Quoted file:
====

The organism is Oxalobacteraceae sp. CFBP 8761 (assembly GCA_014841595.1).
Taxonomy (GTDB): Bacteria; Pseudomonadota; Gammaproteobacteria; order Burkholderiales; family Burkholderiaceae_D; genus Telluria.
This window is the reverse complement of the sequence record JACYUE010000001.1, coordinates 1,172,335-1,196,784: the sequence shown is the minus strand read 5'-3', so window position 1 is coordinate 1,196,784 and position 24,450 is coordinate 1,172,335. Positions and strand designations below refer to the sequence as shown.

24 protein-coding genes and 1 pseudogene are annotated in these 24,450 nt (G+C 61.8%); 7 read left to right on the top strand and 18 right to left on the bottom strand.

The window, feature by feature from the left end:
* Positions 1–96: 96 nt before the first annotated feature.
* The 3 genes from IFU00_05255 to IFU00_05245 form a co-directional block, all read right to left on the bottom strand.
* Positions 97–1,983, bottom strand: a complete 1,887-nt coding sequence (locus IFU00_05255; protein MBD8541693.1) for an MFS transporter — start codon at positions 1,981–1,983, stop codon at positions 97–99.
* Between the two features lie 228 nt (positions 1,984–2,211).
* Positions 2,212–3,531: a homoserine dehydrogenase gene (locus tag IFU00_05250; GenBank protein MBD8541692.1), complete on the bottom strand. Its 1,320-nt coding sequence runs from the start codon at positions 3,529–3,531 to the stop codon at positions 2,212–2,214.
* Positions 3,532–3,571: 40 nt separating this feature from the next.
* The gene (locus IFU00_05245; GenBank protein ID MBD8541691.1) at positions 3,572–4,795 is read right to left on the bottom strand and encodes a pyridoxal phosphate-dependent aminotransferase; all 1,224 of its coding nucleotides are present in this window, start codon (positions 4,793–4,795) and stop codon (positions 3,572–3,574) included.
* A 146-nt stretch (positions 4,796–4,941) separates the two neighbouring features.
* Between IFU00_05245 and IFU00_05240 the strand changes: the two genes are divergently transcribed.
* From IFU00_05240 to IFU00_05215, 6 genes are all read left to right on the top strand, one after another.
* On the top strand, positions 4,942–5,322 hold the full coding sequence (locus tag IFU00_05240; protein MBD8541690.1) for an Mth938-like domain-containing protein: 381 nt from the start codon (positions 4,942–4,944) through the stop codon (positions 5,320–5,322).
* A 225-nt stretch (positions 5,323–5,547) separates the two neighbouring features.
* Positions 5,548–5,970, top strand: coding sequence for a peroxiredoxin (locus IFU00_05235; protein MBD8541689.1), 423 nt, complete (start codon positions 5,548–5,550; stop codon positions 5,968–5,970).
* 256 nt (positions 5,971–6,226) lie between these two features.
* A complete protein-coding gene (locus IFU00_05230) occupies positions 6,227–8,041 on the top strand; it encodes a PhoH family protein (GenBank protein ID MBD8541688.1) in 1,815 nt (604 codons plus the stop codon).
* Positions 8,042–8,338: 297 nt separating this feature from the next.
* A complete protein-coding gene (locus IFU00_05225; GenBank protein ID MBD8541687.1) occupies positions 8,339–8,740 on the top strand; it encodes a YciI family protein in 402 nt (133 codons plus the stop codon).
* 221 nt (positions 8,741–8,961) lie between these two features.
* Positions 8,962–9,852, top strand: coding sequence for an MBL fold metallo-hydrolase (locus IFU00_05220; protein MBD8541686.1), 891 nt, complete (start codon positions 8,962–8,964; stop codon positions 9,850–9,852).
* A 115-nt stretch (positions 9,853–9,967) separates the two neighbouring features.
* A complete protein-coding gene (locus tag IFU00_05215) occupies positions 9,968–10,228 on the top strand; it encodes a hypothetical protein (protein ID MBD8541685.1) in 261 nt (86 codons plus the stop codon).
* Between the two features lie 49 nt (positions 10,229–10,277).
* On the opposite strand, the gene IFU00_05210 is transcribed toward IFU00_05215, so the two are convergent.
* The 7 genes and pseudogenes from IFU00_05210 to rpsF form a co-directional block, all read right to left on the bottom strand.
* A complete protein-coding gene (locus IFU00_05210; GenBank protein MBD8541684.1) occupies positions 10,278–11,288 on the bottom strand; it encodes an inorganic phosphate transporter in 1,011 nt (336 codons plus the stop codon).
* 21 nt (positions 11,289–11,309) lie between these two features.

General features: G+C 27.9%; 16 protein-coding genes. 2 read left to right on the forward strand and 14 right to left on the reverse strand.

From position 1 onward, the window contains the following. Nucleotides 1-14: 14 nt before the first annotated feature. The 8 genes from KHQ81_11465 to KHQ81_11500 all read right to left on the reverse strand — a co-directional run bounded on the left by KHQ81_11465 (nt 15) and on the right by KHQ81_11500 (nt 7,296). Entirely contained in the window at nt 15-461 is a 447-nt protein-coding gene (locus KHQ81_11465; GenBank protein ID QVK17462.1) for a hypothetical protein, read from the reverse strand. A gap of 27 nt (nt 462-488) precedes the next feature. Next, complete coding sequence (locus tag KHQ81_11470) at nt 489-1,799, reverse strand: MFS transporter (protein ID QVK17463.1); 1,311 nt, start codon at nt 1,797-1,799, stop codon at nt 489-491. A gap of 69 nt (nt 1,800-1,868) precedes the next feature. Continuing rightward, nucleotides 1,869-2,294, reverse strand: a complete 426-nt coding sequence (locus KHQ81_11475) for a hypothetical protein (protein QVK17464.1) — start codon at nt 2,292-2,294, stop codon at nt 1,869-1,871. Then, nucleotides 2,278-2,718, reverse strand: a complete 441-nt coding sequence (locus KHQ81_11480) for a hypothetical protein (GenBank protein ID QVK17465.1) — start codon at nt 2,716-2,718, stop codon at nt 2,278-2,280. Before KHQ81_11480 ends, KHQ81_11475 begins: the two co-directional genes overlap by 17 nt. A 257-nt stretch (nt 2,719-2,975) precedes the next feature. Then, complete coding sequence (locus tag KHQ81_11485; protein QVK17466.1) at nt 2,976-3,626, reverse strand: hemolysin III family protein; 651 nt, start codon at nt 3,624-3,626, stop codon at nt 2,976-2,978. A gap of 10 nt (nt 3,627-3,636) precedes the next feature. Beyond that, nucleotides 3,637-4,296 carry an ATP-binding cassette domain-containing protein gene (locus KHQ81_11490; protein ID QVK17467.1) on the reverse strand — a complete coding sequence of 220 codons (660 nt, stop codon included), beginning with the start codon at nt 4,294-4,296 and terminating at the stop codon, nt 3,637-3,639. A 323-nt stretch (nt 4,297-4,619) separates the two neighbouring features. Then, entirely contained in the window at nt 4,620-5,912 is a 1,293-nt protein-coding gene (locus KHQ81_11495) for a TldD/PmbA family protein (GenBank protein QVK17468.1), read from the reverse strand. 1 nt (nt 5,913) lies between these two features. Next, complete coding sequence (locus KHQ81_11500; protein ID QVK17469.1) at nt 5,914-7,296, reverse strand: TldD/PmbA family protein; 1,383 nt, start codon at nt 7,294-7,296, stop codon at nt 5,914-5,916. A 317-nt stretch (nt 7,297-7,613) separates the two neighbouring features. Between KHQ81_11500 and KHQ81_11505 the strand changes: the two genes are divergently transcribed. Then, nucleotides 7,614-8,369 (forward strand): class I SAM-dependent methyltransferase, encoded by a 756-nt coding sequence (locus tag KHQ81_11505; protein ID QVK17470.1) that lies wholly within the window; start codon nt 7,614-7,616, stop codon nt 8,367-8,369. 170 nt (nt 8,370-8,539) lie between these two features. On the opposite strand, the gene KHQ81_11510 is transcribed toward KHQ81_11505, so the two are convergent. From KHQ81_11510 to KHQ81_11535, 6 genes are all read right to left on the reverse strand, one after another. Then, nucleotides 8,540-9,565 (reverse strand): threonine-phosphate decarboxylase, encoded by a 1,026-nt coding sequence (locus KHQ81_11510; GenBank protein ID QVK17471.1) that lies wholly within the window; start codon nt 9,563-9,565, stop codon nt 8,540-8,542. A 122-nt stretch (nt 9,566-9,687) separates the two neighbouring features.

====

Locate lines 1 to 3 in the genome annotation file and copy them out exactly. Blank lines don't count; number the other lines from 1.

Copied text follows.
The organism is Oxalobacteraceae sp. CFBP 8761 (assembly GCA_014841595.1).
Taxonomy (GTDB): Bacteria; Pseudomonadota; Gammaproteobacteria; order Burkholderiales; family Burkholderiaceae_D; genus Telluria.
This window is the reverse complement of the sequence record JACYUE010000001.1, coordinates 1,172,335-1,196,784: the sequence shown is the minus strand read 5'-3', so window position 1 is coordinate 1,196,784 and position 24,450 is coordinate 1,172,335. Positions and strand designations below refer to the sequence as shown.